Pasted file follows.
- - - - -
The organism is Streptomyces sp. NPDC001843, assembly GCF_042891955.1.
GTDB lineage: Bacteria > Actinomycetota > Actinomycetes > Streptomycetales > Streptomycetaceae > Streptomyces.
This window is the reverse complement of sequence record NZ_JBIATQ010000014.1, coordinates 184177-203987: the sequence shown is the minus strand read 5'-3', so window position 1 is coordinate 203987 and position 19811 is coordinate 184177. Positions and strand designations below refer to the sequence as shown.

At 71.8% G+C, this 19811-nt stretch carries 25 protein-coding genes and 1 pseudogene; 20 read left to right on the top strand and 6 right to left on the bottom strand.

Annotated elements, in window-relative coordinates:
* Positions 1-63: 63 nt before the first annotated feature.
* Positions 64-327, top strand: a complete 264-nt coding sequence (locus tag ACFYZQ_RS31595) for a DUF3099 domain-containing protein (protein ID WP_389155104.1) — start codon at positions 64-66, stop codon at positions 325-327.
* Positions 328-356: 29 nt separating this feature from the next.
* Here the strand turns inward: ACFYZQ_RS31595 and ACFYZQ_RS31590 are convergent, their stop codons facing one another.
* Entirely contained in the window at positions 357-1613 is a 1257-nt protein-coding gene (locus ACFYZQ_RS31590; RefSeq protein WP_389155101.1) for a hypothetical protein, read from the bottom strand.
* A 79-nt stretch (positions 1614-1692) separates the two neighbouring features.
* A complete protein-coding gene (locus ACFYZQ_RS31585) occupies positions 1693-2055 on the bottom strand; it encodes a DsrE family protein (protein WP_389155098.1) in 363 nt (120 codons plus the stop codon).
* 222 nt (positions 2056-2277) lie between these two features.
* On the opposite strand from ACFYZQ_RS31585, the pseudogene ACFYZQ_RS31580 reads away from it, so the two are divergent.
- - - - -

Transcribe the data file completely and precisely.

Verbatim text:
The organism is Streptomyces sp. NPDC001843, assembly GCF_042891955.1.
GTDB lineage: Bacteria > Actinomycetota > Actinomycetes > Streptomycetales > Streptomycetaceae > Streptomyces.
This window is the reverse complement of sequence record NZ_JBIATQ010000014.1, coordinates 184177-203987: the sequence shown is the minus strand read 5'-3', so window position 1 is coordinate 203987 and position 19811 is coordinate 184177. Positions and strand designations below refer to the sequence as shown.

At 71.8% G+C, this 19811-nt stretch carries 25 protein-coding genes and 1 pseudogene; 20 read left to right on the top strand and 6 right to left on the bottom strand.

Annotated elements, in window-relative coordinates:
* Positions 1-63: 63 nt before the first annotated feature.
* Positions 64-327, top strand: a complete 264-nt coding sequence (locus tag ACFYZQ_RS31595) for a DUF3099 domain-containing protein (protein ID WP_389155104.1) — start codon at positions 64-66, stop codon at positions 325-327.
* Positions 328-356: 29 nt separating this feature from the next.
* Here the strand turns inward: ACFYZQ_RS31595 and ACFYZQ_RS31590 are convergent, their stop codons facing one another.
* Entirely contained in the window at positions 357-1613 is a 1257-nt protein-coding gene (locus ACFYZQ_RS31590; RefSeq protein WP_389155101.1) for a hypothetical protein, read from the bottom strand.
* A 79-nt stretch (positions 1614-1692) separates the two neighbouring features.
* A complete protein-coding gene (locus ACFYZQ_RS31585) occupies positions 1693-2055 on the bottom strand; it encodes a DsrE family protein (protein WP_389155098.1) in 363 nt (120 codons plus the stop codon).
* 222 nt (positions 2056-2277) lie between these two features.
* On the opposite strand from ACFYZQ_RS31585, the pseudogene ACFYZQ_RS31580 reads away from it, so the two are divergent.